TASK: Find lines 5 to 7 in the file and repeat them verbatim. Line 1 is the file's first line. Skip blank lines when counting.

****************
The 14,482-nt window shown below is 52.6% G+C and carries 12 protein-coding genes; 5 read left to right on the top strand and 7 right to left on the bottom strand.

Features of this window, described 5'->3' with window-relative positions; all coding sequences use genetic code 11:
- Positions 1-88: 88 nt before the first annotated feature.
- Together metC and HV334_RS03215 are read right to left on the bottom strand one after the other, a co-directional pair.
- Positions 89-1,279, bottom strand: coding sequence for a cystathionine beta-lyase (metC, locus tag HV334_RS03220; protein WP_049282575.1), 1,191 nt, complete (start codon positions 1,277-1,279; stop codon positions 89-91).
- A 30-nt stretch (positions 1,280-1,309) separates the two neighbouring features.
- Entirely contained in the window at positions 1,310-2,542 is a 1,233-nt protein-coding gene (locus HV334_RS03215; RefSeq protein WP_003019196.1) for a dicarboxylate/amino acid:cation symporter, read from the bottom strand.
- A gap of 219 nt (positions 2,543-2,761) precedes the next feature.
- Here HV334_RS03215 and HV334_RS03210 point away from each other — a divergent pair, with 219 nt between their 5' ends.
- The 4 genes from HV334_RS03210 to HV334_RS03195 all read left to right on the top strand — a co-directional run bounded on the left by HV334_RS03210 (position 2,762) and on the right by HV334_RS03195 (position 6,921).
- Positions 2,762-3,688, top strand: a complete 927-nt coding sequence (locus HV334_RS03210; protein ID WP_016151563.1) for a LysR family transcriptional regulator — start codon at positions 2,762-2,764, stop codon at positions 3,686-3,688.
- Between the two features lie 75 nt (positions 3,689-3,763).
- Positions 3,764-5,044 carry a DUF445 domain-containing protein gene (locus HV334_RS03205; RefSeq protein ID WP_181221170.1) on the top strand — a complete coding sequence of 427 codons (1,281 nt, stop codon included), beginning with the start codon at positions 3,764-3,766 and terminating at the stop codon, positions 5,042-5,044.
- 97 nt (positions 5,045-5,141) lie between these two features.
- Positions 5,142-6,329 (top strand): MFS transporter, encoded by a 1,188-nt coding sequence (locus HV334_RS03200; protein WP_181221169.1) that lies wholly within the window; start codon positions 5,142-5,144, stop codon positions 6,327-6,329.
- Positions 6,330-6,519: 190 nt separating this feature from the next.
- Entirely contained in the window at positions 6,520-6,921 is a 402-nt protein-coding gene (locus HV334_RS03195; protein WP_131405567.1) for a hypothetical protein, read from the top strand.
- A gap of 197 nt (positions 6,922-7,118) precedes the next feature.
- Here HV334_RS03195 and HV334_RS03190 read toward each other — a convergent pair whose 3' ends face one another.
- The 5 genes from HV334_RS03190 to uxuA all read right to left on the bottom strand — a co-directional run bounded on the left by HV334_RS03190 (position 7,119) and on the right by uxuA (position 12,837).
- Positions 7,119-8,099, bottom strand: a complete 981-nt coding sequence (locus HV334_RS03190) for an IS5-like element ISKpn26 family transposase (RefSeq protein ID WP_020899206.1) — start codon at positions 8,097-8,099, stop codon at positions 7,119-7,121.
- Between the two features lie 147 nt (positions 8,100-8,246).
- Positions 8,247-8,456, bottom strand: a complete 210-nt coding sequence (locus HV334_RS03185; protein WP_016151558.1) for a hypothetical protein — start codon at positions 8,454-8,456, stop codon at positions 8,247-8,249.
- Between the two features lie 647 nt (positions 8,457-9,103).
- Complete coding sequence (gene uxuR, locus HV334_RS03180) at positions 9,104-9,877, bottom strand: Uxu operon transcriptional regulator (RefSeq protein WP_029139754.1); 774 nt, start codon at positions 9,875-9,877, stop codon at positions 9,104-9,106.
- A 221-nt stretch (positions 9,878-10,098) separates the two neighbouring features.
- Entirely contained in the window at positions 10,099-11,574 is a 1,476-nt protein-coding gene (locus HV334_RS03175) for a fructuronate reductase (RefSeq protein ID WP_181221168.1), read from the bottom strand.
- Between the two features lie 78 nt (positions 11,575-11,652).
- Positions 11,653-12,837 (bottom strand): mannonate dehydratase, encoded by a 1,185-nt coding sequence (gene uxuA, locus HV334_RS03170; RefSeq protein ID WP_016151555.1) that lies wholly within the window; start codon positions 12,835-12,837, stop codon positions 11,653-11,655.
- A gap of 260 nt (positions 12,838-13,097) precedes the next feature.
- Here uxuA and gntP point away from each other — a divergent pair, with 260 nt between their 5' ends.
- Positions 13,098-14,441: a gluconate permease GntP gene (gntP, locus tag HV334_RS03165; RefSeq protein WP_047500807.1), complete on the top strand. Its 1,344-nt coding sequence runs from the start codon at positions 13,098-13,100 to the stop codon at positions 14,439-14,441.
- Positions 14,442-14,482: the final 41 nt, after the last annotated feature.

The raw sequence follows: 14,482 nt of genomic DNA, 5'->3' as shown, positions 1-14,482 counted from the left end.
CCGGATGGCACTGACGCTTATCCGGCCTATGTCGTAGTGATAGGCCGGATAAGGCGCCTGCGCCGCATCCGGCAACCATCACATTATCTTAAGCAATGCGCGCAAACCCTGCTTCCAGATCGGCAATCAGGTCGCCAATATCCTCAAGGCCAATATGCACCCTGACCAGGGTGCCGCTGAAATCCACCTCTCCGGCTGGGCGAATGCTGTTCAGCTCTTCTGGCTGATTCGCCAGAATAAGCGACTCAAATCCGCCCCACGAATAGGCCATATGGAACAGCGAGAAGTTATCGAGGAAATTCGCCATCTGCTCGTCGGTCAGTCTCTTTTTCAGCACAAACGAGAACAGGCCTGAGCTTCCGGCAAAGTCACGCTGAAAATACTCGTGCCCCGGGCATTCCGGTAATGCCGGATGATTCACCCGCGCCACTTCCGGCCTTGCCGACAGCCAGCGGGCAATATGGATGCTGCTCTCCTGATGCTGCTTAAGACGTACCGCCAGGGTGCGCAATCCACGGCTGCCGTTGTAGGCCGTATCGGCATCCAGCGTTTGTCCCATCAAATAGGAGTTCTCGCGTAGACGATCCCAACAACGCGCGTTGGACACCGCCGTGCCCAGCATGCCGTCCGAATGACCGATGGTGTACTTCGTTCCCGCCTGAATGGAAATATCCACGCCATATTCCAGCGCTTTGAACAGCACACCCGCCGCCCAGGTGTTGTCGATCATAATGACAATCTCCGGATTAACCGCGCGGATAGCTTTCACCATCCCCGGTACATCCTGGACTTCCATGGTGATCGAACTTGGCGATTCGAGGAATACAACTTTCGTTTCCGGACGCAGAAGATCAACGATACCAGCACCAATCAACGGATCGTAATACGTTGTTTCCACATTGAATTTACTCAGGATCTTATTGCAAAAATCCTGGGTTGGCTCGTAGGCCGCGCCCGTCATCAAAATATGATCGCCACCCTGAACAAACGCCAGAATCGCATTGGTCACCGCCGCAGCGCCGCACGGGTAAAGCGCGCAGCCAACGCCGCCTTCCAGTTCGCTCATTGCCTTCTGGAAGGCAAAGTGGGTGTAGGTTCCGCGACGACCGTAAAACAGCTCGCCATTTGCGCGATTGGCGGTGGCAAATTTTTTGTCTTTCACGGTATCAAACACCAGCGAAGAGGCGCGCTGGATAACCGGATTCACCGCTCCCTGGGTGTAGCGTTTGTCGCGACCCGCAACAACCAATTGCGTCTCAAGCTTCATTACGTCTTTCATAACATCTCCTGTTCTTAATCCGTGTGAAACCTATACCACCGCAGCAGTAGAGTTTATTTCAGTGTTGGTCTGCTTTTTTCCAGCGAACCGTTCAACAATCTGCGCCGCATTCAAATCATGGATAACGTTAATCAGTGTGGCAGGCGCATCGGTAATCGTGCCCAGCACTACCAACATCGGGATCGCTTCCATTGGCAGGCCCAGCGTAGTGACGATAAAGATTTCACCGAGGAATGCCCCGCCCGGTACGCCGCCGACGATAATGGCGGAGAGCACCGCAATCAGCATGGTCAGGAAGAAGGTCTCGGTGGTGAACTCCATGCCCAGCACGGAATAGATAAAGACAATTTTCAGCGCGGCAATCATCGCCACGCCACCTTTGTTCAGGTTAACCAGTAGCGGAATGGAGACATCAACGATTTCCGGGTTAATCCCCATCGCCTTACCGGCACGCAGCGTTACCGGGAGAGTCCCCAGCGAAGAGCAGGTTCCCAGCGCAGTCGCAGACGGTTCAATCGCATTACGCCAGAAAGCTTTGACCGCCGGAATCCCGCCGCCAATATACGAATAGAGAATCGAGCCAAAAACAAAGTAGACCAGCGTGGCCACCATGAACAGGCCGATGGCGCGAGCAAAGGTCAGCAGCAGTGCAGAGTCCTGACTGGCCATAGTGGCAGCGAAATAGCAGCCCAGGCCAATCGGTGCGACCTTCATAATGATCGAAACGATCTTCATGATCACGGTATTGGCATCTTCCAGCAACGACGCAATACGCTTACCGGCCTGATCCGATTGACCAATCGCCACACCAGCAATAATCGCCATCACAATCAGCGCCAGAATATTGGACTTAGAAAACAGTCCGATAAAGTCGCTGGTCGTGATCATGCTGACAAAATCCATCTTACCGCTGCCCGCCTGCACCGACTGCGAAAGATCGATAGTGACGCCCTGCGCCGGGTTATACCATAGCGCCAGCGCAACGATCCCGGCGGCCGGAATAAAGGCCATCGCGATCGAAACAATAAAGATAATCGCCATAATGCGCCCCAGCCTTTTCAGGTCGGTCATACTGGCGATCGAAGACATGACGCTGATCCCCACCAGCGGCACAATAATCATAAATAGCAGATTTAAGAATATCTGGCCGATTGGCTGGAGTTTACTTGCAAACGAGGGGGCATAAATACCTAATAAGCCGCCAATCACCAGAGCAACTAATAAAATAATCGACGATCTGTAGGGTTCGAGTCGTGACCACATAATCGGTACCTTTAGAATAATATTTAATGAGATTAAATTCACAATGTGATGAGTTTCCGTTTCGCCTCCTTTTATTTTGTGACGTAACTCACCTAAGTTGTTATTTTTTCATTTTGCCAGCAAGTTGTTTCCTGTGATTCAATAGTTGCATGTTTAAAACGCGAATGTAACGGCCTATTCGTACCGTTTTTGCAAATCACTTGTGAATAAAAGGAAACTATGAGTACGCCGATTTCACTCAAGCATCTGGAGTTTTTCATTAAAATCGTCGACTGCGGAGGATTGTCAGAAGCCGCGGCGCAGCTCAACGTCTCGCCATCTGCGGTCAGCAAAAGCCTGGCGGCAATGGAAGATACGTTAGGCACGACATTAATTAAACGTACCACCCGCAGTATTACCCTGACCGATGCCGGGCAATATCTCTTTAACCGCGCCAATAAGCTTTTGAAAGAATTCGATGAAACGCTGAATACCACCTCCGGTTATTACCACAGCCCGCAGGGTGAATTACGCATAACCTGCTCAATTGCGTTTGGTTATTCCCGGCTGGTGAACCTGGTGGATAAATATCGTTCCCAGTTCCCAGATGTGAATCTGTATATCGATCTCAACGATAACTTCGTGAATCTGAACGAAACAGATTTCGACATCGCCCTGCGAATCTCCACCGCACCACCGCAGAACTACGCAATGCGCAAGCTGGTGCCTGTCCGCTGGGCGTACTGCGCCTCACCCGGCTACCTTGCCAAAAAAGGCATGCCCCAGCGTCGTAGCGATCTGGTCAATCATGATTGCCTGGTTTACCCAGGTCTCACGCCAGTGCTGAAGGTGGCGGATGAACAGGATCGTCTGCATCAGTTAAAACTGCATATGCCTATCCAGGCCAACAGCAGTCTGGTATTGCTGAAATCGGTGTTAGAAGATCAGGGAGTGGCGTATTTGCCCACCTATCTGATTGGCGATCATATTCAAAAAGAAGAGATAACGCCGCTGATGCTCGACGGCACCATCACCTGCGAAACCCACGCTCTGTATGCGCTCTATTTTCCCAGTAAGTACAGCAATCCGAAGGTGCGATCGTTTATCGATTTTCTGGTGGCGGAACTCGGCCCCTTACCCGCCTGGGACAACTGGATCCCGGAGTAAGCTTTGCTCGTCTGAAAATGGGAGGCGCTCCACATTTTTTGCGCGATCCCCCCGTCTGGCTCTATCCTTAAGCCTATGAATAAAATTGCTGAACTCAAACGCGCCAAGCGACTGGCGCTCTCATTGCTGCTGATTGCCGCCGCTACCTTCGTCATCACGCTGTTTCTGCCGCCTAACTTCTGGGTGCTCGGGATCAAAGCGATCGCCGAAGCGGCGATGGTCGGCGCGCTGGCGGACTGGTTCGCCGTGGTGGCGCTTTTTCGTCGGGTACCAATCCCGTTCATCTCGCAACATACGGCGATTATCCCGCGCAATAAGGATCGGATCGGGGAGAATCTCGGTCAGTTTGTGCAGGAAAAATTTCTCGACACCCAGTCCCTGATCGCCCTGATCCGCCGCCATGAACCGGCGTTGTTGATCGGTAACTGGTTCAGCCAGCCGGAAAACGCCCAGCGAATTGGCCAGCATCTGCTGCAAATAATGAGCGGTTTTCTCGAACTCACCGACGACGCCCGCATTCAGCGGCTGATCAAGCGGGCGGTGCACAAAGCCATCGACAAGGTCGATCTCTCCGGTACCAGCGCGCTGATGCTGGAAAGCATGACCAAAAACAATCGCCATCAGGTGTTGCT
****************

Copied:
- Positions 89-1,279, bottom strand: coding sequence for a cystathionine beta-lyase (metC, locus tag HV334_RS03220; protein WP_049282575.1), 1,191 nt, complete (start codon positions 1,277-1,279; stop codon positions 89-91).
- A 30-nt stretch (positions 1,280-1,309) separates the two neighbouring features.
- Entirely contained in the window at positions 1,310-2,542 is a 1,233-nt protein-coding gene (locus HV334_RS03215; RefSeq protein WP_003019196.1) for a dicarboxylate/amino acid:cation symporter, read from the bottom strand.